The critically endangered orcas have mostly been away from Puget Sound this summer, as their frequency of visits has declined in recent years. During the spring and summer, their primary prey is chinook salmon. But they tend to follow schools of chum salmon in the fall, and it is possible that recent rains got the chum moving a little faster toward their many home streams.

It appears the whales came in and traveled as far south as Seattle and the southern end of Bainbridge Island Thursday and were headed back north today. They could make another loop of Puget Sound, or they could head out to sea and return later. Check out Orca Network’s Facebook page for ongoing sighting reports. Kitsap Sun reporter Jessie Darland describes their arrival.

The expanded critical habitat, proposed by the National Marine Fisheries Service, totals 15,627 square miles along the continental shelf of the Pacific Ocean. When finalized, federal agencies will be required to protect the orcas’ habitat as well as the orcas themselves.

Photo: Capt. Jim Maya

By 2014, scientists at NMFS had been gathering data for several years in support of such an expansion when the Center for Biological Diversity filed a petition (Water Ways, Jan. 19, 2014) urging the government to finally take action. The agency agreed to move forward but continued to delay until after the group filed a lawsuit, which led to this week’s proposal.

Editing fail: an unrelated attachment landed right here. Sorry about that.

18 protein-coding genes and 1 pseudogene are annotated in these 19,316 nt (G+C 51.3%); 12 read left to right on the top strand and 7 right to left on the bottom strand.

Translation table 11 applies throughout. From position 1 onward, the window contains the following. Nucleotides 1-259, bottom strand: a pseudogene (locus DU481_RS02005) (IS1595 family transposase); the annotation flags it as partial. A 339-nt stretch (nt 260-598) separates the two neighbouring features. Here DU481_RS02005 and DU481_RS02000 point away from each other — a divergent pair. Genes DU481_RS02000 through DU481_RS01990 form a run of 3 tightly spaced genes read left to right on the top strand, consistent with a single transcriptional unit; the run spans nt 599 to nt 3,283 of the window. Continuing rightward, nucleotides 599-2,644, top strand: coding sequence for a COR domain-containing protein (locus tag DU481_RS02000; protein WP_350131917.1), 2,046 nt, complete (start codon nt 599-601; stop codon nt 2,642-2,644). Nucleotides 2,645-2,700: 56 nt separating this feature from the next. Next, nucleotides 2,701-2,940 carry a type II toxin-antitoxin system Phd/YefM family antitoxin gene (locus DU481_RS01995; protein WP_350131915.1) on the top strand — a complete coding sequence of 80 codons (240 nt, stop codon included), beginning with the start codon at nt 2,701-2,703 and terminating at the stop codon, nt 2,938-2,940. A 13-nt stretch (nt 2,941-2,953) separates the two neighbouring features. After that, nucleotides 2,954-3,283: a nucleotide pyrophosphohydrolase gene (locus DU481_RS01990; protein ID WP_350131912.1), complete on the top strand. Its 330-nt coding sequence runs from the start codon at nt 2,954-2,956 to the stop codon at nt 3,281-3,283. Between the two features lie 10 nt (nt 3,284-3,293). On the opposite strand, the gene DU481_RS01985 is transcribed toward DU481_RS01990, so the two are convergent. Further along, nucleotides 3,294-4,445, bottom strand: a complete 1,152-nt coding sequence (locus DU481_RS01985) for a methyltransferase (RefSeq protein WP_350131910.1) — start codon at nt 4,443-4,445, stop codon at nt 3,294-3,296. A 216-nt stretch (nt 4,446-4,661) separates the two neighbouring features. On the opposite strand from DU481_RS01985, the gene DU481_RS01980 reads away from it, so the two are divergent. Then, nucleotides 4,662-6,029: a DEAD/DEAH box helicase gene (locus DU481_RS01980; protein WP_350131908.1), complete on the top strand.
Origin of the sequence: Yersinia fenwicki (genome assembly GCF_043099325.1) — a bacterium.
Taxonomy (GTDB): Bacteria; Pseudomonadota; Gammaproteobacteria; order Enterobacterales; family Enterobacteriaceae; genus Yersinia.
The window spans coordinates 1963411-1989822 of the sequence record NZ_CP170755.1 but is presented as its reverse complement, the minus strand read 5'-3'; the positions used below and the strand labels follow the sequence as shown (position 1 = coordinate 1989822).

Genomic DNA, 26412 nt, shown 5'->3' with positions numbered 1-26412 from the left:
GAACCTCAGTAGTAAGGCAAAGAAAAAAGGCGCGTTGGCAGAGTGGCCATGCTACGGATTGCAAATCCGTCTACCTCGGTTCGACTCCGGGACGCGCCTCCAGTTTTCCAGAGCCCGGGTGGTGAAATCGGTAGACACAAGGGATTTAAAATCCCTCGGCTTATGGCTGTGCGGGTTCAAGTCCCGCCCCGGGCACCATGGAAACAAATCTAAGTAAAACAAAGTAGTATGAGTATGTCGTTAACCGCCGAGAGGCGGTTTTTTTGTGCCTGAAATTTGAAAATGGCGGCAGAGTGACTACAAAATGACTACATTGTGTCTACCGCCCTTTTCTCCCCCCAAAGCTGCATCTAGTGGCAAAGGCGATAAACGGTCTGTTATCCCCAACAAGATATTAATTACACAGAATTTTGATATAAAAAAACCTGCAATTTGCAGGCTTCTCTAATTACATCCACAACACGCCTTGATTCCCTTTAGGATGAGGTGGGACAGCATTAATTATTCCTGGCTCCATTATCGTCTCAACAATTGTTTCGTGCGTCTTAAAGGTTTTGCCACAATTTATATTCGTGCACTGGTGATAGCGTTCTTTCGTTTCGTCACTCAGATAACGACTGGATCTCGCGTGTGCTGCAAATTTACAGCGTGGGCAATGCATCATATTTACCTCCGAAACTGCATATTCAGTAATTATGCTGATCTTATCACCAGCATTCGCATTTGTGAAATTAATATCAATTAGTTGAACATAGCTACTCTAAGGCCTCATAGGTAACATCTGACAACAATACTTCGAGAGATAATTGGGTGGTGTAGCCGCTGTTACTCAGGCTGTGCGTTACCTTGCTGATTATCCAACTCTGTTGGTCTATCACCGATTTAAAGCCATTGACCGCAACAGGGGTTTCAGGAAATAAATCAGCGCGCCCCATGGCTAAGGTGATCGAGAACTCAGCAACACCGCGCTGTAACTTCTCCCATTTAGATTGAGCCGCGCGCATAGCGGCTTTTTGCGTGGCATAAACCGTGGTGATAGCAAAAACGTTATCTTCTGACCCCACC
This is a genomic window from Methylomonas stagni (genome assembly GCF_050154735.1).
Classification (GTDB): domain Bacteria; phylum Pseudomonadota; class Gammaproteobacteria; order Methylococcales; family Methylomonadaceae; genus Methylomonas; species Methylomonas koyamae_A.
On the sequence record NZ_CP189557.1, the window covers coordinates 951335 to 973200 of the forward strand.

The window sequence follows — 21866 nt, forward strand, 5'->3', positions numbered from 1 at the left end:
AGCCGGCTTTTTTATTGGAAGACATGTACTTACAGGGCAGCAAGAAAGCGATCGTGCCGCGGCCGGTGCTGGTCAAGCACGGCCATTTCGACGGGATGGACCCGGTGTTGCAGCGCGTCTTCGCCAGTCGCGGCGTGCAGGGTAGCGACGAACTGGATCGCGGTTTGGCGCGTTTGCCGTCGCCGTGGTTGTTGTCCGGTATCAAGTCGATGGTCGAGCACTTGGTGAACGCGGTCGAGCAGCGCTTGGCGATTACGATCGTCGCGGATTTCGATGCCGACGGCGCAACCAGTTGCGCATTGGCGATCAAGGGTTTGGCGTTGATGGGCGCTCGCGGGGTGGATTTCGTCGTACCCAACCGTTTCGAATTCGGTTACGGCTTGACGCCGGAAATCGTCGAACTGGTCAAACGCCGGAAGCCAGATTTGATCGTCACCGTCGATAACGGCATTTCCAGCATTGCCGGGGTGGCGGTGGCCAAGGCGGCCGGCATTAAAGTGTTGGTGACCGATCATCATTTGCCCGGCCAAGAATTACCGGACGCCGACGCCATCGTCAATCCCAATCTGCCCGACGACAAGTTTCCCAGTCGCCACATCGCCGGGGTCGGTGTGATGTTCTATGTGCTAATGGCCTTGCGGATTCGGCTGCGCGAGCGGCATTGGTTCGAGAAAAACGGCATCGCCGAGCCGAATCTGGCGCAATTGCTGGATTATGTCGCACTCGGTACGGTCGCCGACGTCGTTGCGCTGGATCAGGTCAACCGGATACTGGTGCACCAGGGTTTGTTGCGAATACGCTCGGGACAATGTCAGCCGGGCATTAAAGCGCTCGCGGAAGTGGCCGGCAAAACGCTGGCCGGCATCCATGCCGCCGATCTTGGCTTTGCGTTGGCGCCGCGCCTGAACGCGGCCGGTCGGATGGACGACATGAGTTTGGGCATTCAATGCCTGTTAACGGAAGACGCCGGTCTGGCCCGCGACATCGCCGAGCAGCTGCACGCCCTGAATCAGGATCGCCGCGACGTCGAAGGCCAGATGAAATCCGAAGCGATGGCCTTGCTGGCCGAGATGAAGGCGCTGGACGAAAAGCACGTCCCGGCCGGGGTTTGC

Notably, the proposal does not include the Center for Biological Diversity’s idea to include safe sound levels as an important quality of the killer whale habitat. The group wanted to make sure the whales could hear well enough to use their echolocation to hunt fish, and they wanted to keep the animals from experiencing sounds that could cause partial or total deafness.